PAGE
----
Cysts

Menstuff® has information on Cysts:

What is a cyst?
What are the causes of a cyst?
What are the types of cysts?
What are the signs and symptoms of a cyst, and how are they diagnosed?
What is the treatment for a cyst?
Cysts At A Glance
Related Information: 
Wikipedia

What is a cyst?
A cyst is a closed, saclike structure that contains fluid, gas, or semisolid material and is not a normal part of the tissue where it is located. Cysts are common and can occur anywhere in the body in people of any age. Cysts vary in size; they may be detectable only under a microscope or they can grow so large that they displace normal organs and tissues. The outer wall of a cyst is called the capsule.

What are the causes of a cyst?

Cysts can arise through a variety of processes in the body, including

  • "wear and tear" or simple obstructions to the flow of fluid,
  • infections,
  • tumors,
  • chronic inflammatory conditions,
  • genetic (inherited) conditions,
  • defects in developing organs in the embryo.

Most cysts arise due to the types of conditions listed above and are only preventable to the extent that the underlying cause is preventable.

What are the signs and symptoms of a cyst, and how are they diagnosed?

Sometimes you can feel a cyst yourself when you feel an abnormal "lump." For example, cysts of the skin or tissues beneath the skin are usually noticeable. Cysts in the mammary glands (breasts) also may be palpable (meaning that you can feel them when you examine the area with your fingers). Cysts of internal organs such as the kidneys or liver may not produce any symptoms or may not be detected by the affected individual. These cysts often are first discovered by imaging studies (X-ray, ultrasound, computerized tomography or CAT scan, and magnetic resonance imaging or MRI). Cysts may or may not produce symptoms, depending upon their size and location.

What are the types of cysts?

There are hundreds of types of cysts that can arise in the body. Here are some of the more well-known types of cysts:

  • Cysts in the breast which are part of benign proliferative ("fibrocystic") disease (fibrocystic breast disease)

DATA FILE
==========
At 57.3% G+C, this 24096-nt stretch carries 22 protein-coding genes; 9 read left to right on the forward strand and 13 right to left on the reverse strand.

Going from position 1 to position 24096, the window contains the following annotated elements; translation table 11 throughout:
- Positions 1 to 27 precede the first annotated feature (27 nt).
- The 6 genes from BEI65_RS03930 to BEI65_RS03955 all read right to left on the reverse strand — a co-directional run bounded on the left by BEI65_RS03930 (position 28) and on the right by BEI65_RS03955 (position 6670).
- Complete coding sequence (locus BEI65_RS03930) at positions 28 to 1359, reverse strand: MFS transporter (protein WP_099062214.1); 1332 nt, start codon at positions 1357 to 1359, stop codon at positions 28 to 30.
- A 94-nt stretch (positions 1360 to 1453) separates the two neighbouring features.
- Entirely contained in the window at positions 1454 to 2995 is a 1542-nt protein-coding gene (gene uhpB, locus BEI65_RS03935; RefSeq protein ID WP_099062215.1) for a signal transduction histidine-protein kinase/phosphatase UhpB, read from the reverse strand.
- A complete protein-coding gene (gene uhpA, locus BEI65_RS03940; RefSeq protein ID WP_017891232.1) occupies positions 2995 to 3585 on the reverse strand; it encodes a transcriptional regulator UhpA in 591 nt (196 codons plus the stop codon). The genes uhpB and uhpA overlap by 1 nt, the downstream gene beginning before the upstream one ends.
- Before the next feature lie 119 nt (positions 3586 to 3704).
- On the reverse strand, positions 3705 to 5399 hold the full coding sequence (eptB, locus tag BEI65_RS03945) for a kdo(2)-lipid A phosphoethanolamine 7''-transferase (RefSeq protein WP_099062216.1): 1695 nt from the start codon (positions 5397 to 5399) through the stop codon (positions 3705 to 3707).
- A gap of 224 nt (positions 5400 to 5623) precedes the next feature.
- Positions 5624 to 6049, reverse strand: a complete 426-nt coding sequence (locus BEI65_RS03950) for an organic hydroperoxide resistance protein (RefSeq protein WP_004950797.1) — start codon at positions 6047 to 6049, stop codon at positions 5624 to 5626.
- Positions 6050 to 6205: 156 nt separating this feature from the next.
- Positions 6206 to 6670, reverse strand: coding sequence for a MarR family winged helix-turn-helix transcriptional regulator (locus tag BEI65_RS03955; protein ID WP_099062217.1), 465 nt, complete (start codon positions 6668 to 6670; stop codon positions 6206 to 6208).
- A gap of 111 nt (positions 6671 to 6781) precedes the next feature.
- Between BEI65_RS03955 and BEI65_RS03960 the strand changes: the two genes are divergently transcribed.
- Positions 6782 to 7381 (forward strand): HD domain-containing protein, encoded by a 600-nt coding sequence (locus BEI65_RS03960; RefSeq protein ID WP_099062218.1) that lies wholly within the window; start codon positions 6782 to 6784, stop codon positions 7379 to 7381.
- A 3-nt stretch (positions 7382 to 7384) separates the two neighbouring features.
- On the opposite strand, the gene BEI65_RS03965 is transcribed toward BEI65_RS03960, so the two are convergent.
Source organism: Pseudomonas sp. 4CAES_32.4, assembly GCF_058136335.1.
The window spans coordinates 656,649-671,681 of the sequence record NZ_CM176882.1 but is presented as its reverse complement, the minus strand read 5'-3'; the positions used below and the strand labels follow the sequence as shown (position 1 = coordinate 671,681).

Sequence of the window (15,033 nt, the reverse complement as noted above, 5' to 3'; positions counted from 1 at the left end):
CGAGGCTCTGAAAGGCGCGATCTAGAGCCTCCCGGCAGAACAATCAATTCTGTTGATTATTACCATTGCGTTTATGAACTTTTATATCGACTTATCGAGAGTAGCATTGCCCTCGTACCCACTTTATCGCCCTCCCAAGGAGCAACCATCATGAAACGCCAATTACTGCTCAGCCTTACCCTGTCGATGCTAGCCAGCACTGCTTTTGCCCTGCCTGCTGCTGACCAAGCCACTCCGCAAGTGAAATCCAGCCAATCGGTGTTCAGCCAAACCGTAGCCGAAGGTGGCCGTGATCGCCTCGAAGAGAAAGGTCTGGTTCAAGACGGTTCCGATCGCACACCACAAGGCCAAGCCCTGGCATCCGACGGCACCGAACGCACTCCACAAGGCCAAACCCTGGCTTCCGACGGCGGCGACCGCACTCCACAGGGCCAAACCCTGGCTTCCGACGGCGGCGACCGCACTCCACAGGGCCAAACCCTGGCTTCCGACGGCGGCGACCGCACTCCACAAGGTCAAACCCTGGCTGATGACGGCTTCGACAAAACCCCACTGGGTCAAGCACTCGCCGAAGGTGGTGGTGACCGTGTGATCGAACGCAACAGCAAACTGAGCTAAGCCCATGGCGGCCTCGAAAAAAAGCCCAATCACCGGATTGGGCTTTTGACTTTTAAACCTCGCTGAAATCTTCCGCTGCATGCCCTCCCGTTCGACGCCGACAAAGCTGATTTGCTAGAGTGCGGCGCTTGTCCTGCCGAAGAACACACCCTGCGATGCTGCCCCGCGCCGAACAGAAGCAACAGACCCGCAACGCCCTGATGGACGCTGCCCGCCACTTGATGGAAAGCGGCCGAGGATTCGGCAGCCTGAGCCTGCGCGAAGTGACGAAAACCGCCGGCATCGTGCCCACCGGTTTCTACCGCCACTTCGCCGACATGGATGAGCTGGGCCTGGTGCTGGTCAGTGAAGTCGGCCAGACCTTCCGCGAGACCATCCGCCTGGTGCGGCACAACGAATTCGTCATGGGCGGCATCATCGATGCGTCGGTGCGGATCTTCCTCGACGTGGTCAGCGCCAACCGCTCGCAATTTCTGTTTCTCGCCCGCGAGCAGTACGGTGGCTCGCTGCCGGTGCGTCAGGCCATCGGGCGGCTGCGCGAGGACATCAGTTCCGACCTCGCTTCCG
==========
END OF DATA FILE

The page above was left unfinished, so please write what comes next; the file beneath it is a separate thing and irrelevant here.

• Ovarian cysts, including dermoid cysts, a specific type of ovarian tumor that often contains cysts and other tissues
  • Cysts within the thyroid gland
  • Baker cyst (popliteal) behind the knee
  • Ganglion cysts of the joints and tendons
  • Cysts of the glands within the eyelid, termed chalazions
  • Sebaceous cysts of the small glands in the skin
  • Epidermal cysts of the skin, sometimes known as epidermal inclusion cysts
  • Bartholin cysts, enlargement of small glands near the vaginal opening
  • Pineal cysts, cysts within the pineal gland of the brain
  • Pancreatic cysts are collections of fluid within the pancreas. Some pancreatic cysts are true cysts that are lined by a cells that secrete fluid. Other pancreatic cysts are pseudocysts and do not contain specialized lining cells.
  • Polycystic kidney disease, an inherited condition in which the kidneys contain multiple cysts
  • Tarlov cysts, also known as meningeal or perineural cysts, located in the sacrum, the fused bones at the base of the spine.

The majority of cysts are benign, but some may produce symptoms due to their size and/or location. Rarely, cysts can be associated with malignant tumors (cancers) or serious infections. If you're concerned about any abnormal swelling or lump, talk to your doctor. He or she can recommend appropriate diagnostic tests to determine whether a cyst is present and the cause of the cyst.

What is the treatment for a cyst?

The treatment for a cyst depends upon the cause of the cyst along with its location. Cysts that are very large and result in symptoms due to their size may be surgically removed. Sometimes the fluid contained within a cyst can be drained, or aspirated, by inserting a needle or catheter into the cyst cavity, resulting in collapse of the cyst. Radiologic imaging may be used for guidance in draining (aspirating) cyst contents if the cyst is not easily accessible.

Surgical removal of a cyst is sometimes necessary. If there is any suspicion that a cyst is cancerous, the cyst is generally removed by surgery or a biopsy is taken of the cyst wall (capsule) to rule out malignancy. In certain cases, aspirated fluid from a cyst is examined under a microscope to determine if cancer cells are present in the cyst.

If a cyst arises as part of a chronic medical condition (for example, in polycystic ovary syndrome or fibrocystic breast disease), treatment is generally directed at the underlying medical condition.

Cysts At A Glance

  • Cysts are common, closed saclike structures that contains fluid, gas, or semisolid material.
  • There are hundreds of types of cysts.
  • Cysts can be located in all areas of the body.
  • Superficial cysts may be felt as an abnormal "lump." Cysts of internal organs may not be noticed and may or may not produce symptoms.
  • A number of different processes can result in cyst formation, including blockage of the flow of fluids, infection, trauma, tumors, congenital defects, and chronic inflammatory conditions.
  • The majority of cysts are benign, but certain cases can be associated with malignant tumors.

Source:  www.medicinenet.com/cysts/article.htm

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